Engineering

Introducing Webhook Actions

Headshot, Chris Newhouse
By Chris Newhouse

Learn about our powerful, flexible system for allowing clients to subscribe to interesting events/actions that occur on objects in their organization.

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Webhook Actions
Engineering

Introducing Webhook Actions

Headshot, Chris Newhouse
By Chris Newhouse

Learn about our powerful, flexible system for allowing clients to subscribe to interesting events/actions that occur on objects in their organization.

We are happy to make public our webhook-based event subscription system, known as Webhook Actions. If you've wanted more control over your webhook events with Anvil, then Webhook Actions are what you've been waiting for.

In this post, I'm going to talk about Webhook Actions in a bit more detail so you can understand what they are, how they work, and when you might want to use them.

What are Webhook Actions?

Webhook Actions are Anvil's system for subscribing to specific (or all) supported events on specific (or all) supported objects in your Organization. These events will be delivered via Webhooks.

The idea is this: when an event you are interested in occurs on an object you are interested in, Anvil will let you know about it via Webhook.

Our traditional webhook system is great, but lacks some flexibility. However, with Webhook Actions you can be as specific as you like (e.g. a specific event type on a specific object), or extremely broad (e.g. all events on all objects), or somewhere in between (e.g. a specific event type on all objects).

Setting up a Webhook Action requires you to determine 3 pieces of information:

  1. What action(s) are you interested in monitoring for?
  2. What object(s) are you interested in monitoring for those actions?
  3. Where would you like us to make the Webhook call when this occurs?

Once you have determined the purpose of your Webhook Action, you can create one via the createWebhookAction GraphQL mutation:

mutation CreateWebhookAction($organizationEid: String, $action: String!, $objectType: String!, $objectEid: String!, $url: String) {
  createWebhookAction(organizationEid: $organizationEid, action: $action, objectType: $objectType, objectEid: $objectEid, url: $url) {
    eid
  }
}

For example, if you want to monitor for weldComplete events on a specific Weld, you might use the following variables for the above mutation:

{
  "organizationEid": "<your Organization's EID here>",
  "action": "weldComplete",
  "objectType": "Weld",
  "objectEid": "<your weld EID here>",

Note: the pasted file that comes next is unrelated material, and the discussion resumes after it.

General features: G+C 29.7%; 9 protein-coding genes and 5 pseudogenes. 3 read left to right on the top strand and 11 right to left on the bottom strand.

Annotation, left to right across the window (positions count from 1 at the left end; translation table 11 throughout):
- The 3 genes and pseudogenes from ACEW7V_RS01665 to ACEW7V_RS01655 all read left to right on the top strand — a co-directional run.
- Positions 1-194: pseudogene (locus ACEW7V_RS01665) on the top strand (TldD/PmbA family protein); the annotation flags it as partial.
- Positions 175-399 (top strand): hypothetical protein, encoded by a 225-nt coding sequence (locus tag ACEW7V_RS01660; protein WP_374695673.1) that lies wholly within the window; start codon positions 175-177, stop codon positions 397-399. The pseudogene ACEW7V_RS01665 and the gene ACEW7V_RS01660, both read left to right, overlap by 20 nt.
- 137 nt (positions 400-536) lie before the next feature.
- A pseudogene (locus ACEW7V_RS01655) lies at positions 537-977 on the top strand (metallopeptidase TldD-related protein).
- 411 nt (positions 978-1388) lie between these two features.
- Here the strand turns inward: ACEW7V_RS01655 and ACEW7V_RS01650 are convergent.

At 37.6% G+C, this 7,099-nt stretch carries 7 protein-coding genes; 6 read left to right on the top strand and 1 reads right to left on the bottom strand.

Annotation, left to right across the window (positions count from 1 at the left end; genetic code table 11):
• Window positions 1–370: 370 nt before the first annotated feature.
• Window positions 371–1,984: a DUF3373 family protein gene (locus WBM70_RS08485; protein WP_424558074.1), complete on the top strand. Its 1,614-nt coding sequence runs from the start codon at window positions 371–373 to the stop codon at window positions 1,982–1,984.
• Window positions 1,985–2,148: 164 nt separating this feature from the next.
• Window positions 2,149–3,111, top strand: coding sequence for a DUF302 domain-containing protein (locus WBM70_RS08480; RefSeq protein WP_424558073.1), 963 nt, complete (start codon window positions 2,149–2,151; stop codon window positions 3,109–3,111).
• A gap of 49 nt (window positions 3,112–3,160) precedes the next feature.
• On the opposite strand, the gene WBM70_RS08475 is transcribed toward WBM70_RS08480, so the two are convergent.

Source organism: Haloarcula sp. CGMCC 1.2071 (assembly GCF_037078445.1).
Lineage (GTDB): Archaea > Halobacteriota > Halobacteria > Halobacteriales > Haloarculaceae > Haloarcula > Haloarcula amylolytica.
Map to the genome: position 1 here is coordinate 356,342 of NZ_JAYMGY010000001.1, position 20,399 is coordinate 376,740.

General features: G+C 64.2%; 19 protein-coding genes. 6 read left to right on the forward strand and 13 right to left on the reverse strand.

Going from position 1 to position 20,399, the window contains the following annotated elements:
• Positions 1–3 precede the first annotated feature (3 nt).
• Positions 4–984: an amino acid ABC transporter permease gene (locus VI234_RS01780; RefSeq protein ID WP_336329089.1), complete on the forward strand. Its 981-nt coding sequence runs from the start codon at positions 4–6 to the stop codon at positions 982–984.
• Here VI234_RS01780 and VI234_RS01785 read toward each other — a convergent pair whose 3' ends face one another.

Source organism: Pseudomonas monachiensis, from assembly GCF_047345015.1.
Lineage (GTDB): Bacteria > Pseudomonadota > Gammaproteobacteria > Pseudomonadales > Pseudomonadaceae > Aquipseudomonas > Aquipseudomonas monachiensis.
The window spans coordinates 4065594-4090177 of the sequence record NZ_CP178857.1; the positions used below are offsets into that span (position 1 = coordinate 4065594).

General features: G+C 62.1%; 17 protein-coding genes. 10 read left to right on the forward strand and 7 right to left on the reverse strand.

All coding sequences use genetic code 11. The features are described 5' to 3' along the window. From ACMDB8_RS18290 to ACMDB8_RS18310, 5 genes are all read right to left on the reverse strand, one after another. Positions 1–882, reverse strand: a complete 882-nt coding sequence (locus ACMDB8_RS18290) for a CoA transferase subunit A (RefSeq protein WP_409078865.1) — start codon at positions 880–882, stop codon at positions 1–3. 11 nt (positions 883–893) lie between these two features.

"url": "https://yoursite.com/webhooks/anvil"
}

Webhook Actions also support "wildcards" in the action, objectType, and objectEid arguments. For example, if you want to monitor for weldComplete events across all of your Organization's Welds, you might use the following variables for the above mutation:

{
  "organizationEid": "<your Organization's EID here>",
  "action": "weldComplete",
  "objectType": "Weld",
  "objectEid": "*", // This signifies "all objects of the specified type"
  "url": "https://yoursite.com/webhooks/anvil"
}

For more examples, please see the detailed Webhook Action docs.

How do Webhook Actions work?

Whenever an event (i.e. action) occurs on an object, Anvil needs to determine if there's anyone we should notify about it. Based on the event we will check our database of active Webhook Actions to see if any of them are satisfied by the event that occurred.

For example, let's say that a weldComplete event occurred on a Weld with EID abc, creating a WeldData with EID xyz. The table below shows a few example Webhook Actions and whether they would be triggered by this event:

ActionObject TypeObject EIDTriggered?Explanation
weldCompleteWeldabcyesAction, type and EID all match.
weldCompleteWeld*yesAction and object type match, and EID is a wildcard.
weldComplete**yesAll weldComplete events for any object.
*Weld*yesAll events for all Weld objects.
weldCompleteWeldbcdnoEID does not match.
forgeCompleteWeldabcnoAction does not match.
weldCompleteWeldDataxyzyesAction, type and EID all match.
weldCompleteWeldData*yesAction and object type match, and EID is a wildcard.
weldCompleteWeldDatawxynoEID does not match.

Depending on how many Webhook Actions you've set up and how you have configured them, it's possible that 1 event may satisfy several of your Webhook Action rules. For all Webhook Actions that are triggered by the event that occurred, we will group and de-duplicate them by their Webhook URL. This way you will not receive multiple identical webhook calls for the same event to the same URL.

When should you use Webhook Actions?

So when might you want to use Webhook Actions? The simple answer is: anytime you want to know about events of interest to you on objects of interest to you. Here are some more specific real-life examples:

  • You want to notify a team whenever a form is filled out or a signature is completed.
  • You have some complex processing that you need to do on a payload outside of our system.
  • You want to download and store a resulting document from a workflow completion.

The reasons you might want to use Webhook Actions are pretty limitless, but they should be flexible and powerful enough for whatever your needs are. It's worth noting that Webhook Actions are the system that supports Anvil's Zapier integration - you may want to check that out before building something from scratch.

Conclusion

As an API-first company, we believe that Webhook Actions are going to be an important piece of the integration puzzle. While we've been leveraging Webhook Actions internally for some time (our Zapier integration is based on it), we are excited to make this capability public, and expose the power and flexibility of them to our customers. We'll also be adding more event types to the system over time. If there's something your organization needs feel free to reach out to us at support@useanvil.com.

Happy coding!